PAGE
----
A major change for animal agriculture
The U.S. livestock industry has three years to come into compliance with new Food and Drug Administration rules on antibiotic use. The FDA is asking animal health companies to restrict over-the-counter sales of antibiotics and require farmers to get a prescription before administering drugs to livestock. In particular, the FDA is targeting antibiotics used to increase feed efficiency and promote growth.

New regs facing organic farmers
Organic farmers and others who rely on manure are worried about proposed Food and Drug Administration food safety rules that would restrict its use. The FDA is proposing that farmers would not be allowed to harvest certain crops for nine months after untreated manure is applied to a field. The proposed rule would also require farmers to wait 45 days after application for fields treated with composted manure.

Beef checkoff deadline extended
The Minnesota Department of Agriculture is extending the deadline for producers to request ballots for the upcoming beef checkoff referendum. That deadline is now January 17 and was extended after a series of public hearings. The vote is part of a proposed $1 per head increase in the Minnesota beef checkoff. The additional $1 checkoff is voluntary. Dairy cattle sold for meat production are subject to the checkoff, but those purchased for milk production are not.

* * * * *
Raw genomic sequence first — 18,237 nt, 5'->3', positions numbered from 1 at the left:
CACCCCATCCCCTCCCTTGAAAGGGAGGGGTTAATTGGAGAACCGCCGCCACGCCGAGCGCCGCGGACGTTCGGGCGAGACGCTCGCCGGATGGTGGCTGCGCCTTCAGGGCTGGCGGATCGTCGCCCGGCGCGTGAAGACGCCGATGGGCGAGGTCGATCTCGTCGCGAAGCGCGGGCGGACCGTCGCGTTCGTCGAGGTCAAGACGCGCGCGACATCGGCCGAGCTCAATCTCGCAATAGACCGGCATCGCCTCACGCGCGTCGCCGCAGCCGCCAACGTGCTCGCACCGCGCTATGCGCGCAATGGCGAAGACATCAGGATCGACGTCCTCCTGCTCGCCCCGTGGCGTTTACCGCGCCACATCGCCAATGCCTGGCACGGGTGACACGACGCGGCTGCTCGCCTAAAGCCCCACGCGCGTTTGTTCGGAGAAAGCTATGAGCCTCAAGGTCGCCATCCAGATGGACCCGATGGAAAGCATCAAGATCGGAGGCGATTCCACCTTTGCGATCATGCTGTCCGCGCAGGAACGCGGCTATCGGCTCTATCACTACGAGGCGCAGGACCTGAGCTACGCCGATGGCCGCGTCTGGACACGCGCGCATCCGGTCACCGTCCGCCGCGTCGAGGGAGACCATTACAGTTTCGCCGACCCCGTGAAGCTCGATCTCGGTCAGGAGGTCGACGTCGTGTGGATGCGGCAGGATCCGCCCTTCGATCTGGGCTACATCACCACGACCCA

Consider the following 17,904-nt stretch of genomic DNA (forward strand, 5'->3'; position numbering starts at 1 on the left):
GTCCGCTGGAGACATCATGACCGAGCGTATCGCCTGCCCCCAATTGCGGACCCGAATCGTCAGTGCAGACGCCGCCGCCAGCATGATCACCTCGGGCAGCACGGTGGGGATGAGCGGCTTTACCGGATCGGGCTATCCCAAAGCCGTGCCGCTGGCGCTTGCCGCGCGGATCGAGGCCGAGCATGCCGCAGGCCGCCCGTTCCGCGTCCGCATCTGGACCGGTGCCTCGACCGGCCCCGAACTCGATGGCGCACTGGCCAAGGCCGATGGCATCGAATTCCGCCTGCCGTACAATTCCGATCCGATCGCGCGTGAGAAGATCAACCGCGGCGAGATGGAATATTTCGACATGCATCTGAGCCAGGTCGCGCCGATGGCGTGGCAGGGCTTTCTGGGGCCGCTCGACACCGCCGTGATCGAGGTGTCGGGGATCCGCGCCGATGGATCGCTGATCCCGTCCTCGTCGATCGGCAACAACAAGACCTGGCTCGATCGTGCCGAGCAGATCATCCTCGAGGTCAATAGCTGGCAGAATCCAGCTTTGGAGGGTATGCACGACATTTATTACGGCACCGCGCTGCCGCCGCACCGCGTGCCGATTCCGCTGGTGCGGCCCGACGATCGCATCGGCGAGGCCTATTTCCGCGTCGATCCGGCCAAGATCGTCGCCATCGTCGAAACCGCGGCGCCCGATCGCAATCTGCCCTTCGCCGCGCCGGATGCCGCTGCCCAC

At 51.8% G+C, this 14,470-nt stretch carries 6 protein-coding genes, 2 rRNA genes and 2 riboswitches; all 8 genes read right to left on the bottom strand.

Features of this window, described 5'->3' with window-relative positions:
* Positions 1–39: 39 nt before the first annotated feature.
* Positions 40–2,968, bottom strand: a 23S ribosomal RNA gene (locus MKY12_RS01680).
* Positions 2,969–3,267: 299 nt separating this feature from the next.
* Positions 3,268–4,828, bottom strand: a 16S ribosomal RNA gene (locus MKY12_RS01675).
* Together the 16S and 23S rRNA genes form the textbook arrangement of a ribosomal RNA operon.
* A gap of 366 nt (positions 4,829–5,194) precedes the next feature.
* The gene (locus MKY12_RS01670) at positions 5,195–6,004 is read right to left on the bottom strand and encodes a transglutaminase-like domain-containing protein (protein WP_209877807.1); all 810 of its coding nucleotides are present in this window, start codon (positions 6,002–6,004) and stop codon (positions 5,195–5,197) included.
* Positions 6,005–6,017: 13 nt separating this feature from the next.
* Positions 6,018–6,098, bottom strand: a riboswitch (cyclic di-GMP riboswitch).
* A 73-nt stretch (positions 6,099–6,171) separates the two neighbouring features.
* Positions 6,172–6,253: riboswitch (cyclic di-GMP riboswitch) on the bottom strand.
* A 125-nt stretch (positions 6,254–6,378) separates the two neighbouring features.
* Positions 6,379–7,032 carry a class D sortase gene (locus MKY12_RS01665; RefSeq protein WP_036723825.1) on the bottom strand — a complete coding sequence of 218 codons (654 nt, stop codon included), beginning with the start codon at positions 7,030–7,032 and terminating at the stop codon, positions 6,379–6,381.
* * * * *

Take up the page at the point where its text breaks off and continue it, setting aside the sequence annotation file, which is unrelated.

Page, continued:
Sysco-U.S. Foods merger announced
Sysco Corporation and U.S. Foods are planning to merge. The value of this combination is over $8 billion. The Sysco name will be used for the new company and Sysco leadership will be in charge of the new entity. The merger has been approved by the board of directors of each company. Pending regulatory approvals, the merger is expected to be finalized in the third quarter of next year.

MMPA elects board members
During the Minnesota Milk Producers Association business meeting, Kristine Spadgenske, Menahga; David Buck, Goodhue; Greg Jans, Grove City; and Pat Lunemann, Clarissa, were re-elected. New board members are Bob Dombeck of Perham and Craig Roerick of Upsala. Bruce Stone, Henning and Dennis Ritter, Melrose, retired from the MMPA board.

Hammer inducted into IAFE Hall of Fame
Minnesota State Fair executive vice president and general manager Jerry Hammer has been inducted into the International Association of Fairs and Expositions Hall of Fame. Hammer has spent 44 years at the Minnesota State Fair, taking over as general manager in 1997. The IAFE also presented Al Paulson of Shevlin with its Heritage Award, recognizing his decades of volunteer service to the Clearwater County Fair in Bagley, Minn.

MFBF creates new foundation director position
Minnesota Farm Bureau has implemented a staff reorganization, adding a foundation director. Ruth Meirick will take on that new role. In addition to the foundation, Meirick will oversee MFBF Young Farmer and Rancher programs and the promotion/education programs. Meirick, who has been the MFBF southeast area program director, will move into the state office. Katie Brenny, who has been serving as the associate director of public relations will take over the southeast area program director job.

Trivia Challenge
'Fuel Up to Play 60' is the name of the NFL/Dairy Checkoff project. That answers our last trivia question. For this edition, who was the U.S. agriculture secretary immediately before Tom Vilsack? We'll have the answer in the next edition of Dairy Star.[[In-content Ad]]